Dougie, 'Bluey''s first deaf character, and his mom in "Turtleboy."

Meet Dougie, Bluey’s First Deaf Character Who Uses Sign Language

“Turtleboy” isn’t about disability or deafness — the fact that Dougie is deaf is incidental, and that kind of casual representation has been well-received by fans.

Some of the best moments in Bluey is when the show takes everyday family and parenting moments and elevates them into the sublime. (Who can forget “Sleepytime,” setting a child’s dream and relationship with her mother to Gustav Holst’s “Jupiter”?) But in “Turtleboy,” one of the most recent episodes from Season 3 to drop on Disney+, we are offered a moment that’s sublime in its casual simplicity: a Bluey character using sign language.

“Turtleboy” follows Bandit and Bingo finding a lost toy at the park. Bingo has fun playing with Turtleboy, but when it’s time to leave, Bandit tells her she can’t take him with her: “It’s not the done thing, mate,” he says, noting that Turtleboy’s owners might be back for him. Dismayed, Bingo leaves him where she found him, but it isn’t long before Turtleboy is discovered by another child. Though unknown in the episode, creators have established that his name is Dougie and that he’s a Cavapoo.

Dougie and his mom have a nearly identical conversation as Bandit and Bingo, but in Auslan (Australian Sign Language). His mom speaks English as she signs, which is both common for hearing parents of deaf children and also convenient for Bluey’s hearing audience. We see Turtleboy being played with by both children in very similar ways over the next few days, even after Bingo tries to hide him so that no one can find him and she can take him home.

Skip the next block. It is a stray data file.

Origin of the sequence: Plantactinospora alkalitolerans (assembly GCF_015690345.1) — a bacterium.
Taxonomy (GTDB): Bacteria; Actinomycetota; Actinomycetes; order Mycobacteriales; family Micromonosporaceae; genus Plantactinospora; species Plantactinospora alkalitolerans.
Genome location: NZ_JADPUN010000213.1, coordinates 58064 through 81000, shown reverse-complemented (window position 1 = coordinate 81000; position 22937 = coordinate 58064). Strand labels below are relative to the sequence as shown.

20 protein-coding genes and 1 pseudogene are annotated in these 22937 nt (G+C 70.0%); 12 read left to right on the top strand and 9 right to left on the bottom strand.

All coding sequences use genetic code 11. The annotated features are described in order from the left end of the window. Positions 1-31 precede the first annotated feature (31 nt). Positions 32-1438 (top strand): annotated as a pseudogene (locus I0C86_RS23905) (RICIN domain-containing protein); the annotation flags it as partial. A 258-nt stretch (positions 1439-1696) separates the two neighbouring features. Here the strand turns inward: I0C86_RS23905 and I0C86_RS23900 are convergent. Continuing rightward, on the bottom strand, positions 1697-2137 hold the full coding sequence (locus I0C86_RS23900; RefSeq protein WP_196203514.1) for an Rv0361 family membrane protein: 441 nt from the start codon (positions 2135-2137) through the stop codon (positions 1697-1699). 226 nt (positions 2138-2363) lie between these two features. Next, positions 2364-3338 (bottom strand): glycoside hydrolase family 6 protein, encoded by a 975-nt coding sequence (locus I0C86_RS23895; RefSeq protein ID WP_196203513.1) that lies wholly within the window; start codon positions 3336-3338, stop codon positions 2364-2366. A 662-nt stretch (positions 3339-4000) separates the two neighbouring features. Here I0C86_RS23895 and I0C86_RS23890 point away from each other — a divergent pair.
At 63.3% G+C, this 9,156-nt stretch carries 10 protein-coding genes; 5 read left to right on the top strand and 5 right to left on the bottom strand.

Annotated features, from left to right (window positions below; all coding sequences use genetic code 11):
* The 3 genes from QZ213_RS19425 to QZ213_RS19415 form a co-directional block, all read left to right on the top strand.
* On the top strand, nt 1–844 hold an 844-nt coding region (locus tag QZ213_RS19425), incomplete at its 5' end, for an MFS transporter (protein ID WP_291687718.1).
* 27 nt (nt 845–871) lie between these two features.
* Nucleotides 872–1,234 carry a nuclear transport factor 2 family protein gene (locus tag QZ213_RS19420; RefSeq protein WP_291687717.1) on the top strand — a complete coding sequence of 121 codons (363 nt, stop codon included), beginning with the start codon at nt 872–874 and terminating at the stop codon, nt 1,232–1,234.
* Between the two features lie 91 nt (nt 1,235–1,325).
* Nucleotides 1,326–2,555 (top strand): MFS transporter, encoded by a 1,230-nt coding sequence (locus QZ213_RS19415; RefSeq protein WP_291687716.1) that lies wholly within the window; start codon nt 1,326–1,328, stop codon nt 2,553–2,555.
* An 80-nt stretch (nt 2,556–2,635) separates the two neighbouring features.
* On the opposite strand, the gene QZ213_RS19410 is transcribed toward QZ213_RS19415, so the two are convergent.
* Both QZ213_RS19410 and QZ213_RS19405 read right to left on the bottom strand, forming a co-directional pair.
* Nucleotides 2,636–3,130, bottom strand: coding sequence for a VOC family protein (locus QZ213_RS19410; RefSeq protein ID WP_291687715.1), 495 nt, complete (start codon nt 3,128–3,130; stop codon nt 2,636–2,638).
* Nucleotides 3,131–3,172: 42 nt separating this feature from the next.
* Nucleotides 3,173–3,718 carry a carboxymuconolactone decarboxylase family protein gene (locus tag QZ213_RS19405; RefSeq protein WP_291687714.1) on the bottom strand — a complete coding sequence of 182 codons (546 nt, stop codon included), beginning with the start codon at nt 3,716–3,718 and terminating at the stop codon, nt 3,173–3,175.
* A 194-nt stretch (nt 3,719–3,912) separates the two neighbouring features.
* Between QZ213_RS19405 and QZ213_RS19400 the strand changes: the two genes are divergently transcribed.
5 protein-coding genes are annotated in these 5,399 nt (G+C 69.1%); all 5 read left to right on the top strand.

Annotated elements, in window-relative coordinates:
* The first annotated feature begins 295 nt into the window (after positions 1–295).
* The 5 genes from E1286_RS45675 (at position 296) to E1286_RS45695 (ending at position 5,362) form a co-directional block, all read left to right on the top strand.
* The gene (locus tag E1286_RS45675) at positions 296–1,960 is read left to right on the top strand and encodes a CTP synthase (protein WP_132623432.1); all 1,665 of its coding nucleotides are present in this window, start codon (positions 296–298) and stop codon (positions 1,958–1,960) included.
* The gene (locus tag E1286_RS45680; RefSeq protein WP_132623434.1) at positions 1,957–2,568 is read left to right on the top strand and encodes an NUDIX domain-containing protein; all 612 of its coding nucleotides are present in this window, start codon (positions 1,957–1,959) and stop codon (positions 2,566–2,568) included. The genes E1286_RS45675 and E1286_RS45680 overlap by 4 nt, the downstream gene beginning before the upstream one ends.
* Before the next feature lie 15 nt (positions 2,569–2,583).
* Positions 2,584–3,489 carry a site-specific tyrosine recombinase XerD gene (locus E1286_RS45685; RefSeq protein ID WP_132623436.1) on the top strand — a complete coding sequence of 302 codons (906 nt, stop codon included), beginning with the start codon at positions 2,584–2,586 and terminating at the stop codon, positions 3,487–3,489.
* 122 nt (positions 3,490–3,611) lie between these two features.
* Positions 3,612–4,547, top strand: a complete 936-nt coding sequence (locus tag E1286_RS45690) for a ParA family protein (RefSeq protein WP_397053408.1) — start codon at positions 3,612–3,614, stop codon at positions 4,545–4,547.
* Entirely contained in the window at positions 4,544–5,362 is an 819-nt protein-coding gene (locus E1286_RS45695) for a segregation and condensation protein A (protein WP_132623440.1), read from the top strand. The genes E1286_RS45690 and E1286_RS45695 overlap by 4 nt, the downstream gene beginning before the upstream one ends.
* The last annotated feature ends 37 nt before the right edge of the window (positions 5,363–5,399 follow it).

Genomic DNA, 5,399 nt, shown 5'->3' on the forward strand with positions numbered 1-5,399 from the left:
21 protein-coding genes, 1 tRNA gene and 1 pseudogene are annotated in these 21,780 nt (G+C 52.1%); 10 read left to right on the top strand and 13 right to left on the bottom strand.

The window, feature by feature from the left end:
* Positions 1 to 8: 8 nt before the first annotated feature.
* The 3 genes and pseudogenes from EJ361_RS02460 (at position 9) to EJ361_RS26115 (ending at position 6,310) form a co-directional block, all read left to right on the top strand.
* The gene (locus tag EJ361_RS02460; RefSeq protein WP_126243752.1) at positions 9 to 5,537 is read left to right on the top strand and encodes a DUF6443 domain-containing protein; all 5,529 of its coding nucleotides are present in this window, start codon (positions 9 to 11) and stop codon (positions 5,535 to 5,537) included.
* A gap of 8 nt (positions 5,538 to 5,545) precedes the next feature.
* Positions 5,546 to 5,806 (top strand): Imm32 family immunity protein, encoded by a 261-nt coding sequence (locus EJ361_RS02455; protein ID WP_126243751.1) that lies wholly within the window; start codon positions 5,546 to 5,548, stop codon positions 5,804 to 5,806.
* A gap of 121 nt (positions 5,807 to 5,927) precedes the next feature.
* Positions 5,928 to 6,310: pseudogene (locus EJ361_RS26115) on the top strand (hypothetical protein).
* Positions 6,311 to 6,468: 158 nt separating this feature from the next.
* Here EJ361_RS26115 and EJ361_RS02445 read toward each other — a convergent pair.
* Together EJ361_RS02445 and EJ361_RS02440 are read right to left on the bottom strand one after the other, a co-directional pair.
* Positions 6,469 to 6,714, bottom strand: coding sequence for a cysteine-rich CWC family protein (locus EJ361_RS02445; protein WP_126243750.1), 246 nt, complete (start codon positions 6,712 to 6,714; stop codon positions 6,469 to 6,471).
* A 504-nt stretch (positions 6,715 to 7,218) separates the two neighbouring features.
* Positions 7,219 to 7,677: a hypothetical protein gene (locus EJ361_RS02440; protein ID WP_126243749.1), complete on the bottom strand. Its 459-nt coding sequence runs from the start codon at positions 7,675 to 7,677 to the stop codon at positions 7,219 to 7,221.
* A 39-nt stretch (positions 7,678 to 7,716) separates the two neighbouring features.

Bingo and Turtleboy.Disney+

But upon realizing other people are also playing with him at the park, she decides to leave him where he is. As she exits the park the last time in the episode, Dougie and his mom approach and the cycle clearly continues.

Ludo Studio, the production company that makes Bluey in Brisbane, partnered with Deaf Connect, a whole-of-life service provider for Deaf, Deafblind and hard of hearing Australians that promotes empowerment, community, and equity, to develop the character, script, and ensure that Dougie and his language were represented accurately and authentically. There is even an Auslan edition of the episode, featuring an onscreen interpreter.

Dougie and his mom communicate in Auslan.Disney+

Though the fact that the characters only have four fingers made signing in Auslan a little bit trickier, Brent Phillips, Deaf Connect’s Chief Impact Officer told The Daily Mail that the team ensured that all signs are accurate. “When you watch Dougie, you can tell exactly what he’s saying,” he explained, noting that all the signs used are simple and can be understood even with only four fingers.

“Turtleboy” isn’t about disability or deafness — the fact that Dougie is deaf is incidental, and that kind of casual representation has been well-received by fans. TikTok user @felicia_aquilo posted a video of her child, whom she notes is deaf and is seen wearing cochlear implants, beaming as they see Dougie and his mom sign.

“He’s signing!” he says in English. “Not talking, signing!” The last word he communicates in both English and American Sign Language.

It goes to show, as @felicia_aquilo notes, that representation matters.